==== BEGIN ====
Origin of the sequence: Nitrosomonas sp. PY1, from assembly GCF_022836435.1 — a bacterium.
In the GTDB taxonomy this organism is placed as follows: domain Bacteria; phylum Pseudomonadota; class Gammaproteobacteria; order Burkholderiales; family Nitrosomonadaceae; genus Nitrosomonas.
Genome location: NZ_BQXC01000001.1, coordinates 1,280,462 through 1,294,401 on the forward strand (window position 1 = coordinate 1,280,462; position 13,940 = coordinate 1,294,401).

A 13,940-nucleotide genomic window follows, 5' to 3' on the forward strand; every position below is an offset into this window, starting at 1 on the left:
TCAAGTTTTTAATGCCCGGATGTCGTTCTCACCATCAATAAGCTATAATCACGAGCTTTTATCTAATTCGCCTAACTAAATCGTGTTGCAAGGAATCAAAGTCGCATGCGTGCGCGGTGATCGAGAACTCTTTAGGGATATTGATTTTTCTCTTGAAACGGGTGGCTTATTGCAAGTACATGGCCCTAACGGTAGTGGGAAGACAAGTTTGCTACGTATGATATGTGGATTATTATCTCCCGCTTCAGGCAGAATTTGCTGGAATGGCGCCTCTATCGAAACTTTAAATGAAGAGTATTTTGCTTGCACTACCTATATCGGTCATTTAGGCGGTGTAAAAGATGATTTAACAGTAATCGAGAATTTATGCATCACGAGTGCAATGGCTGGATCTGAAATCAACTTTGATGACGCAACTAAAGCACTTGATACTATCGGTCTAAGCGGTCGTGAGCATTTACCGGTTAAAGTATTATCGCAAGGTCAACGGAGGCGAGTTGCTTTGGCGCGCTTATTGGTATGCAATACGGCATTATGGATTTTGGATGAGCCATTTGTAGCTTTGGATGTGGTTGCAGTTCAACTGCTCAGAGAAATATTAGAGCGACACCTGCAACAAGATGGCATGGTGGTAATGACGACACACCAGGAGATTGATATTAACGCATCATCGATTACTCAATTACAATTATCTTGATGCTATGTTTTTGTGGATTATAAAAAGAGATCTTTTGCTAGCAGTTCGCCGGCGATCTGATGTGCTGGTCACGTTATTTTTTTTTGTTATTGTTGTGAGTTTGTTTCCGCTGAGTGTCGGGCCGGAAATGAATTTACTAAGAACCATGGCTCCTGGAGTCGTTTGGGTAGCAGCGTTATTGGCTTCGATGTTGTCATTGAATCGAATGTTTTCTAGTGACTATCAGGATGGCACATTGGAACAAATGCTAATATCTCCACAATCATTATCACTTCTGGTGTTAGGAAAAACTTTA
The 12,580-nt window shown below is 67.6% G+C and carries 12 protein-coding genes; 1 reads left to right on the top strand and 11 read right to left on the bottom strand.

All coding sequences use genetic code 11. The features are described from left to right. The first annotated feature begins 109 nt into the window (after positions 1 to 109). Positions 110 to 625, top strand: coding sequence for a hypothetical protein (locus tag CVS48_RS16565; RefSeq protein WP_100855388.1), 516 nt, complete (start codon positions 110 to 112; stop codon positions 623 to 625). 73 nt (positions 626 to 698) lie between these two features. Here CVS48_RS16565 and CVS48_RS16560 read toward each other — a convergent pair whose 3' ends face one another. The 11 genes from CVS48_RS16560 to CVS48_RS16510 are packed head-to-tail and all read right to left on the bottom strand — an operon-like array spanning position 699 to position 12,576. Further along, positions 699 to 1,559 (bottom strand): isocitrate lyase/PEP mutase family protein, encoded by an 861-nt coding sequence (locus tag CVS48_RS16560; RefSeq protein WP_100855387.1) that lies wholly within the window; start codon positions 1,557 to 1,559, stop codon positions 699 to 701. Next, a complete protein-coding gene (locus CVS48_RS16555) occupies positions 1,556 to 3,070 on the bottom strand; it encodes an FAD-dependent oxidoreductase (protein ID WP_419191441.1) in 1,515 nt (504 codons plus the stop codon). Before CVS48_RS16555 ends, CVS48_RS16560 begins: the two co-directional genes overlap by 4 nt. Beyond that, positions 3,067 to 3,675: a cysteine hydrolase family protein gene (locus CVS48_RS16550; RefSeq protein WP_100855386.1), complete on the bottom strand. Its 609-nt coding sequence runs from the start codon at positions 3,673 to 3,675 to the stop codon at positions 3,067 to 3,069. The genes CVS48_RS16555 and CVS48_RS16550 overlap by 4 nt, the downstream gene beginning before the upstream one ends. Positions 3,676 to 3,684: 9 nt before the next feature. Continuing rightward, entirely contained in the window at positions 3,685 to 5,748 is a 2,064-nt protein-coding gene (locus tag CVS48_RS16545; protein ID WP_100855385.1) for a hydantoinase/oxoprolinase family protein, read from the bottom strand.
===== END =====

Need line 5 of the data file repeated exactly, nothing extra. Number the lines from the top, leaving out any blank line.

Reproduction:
TCAAGTTTTTAATGCCCGGATGTCGTTCTCACCATCAATAAGCTATAATCACGAGCTTTTATCTAATTCGCCTAACTAAATCGTGTTGCAAGGAATCAAAGTCGCATGCGTGCGCGGTGATCGAGAACTCTTTAGGGATATTGATTTTTCTCTTGAAACGGGTGGCTTATTGCAAGTACATGGCCCTAACGGTAGTGGGAAGACAAGTTTGCTACGTATGATATGTGGATTATTATCTCCCGCTTCAGGCAGAATTTGCTGGAATGGCGCCTCTATCGAAACTTTAAATGAAGAGTATTTTGCTTGCACTACCTATATCGGTCATTTAGGCGGTGTAAAAGATGATTTAACAGTAATCGAGAATTTATGCATCACGAGTGCAATGGCTGGATCTGAAATCAACTTTGATGACGCAACTAAAGCACTTGATACTATCGGTCTAAGCGGTCGTGAGCATTTACCGGTTAAAGTATTATCGCAAGGTCAACGGAGGCGAGTTGCTTTGGCGCGCTTATTGGTATGCAATACGGCATTATGGATTTTGGATGAGCCATTTGTAGCTTTGGATGTGGTTGCAGTTCAACTGCTCAGAGAAATATTAGAGCGACACCTGCAACAAGATGGCATGGTGGTAATGACGACACACCAGGAGATTGATATTAACGCATCATCGATTACTCAATTACAATTATCTTGATGCTATGTTTTTGTGGATTATAAAAAGAGATCTTTTGCTAGCAGTTCGCCGGCGATCTGATGTGCTGGTCACGTTATTTTTTTTTGTTATTGTTGTGAGTTTGTTTCCGCTGAGTGTCGGGCCGGAAATGAATTTACTAAGAACCATGGCTCCTGGAGTCGTTTGGGTAGCAGCGTTATTGGCTTCGATGTTGTCATTGAATCGAATGTTTTCTAGTGACTATCAGGATGGCACATTGGAACAAATGCTAATATCTCCACAATCATTATCACTTCTGGTGTTAGGAAAAACTTTA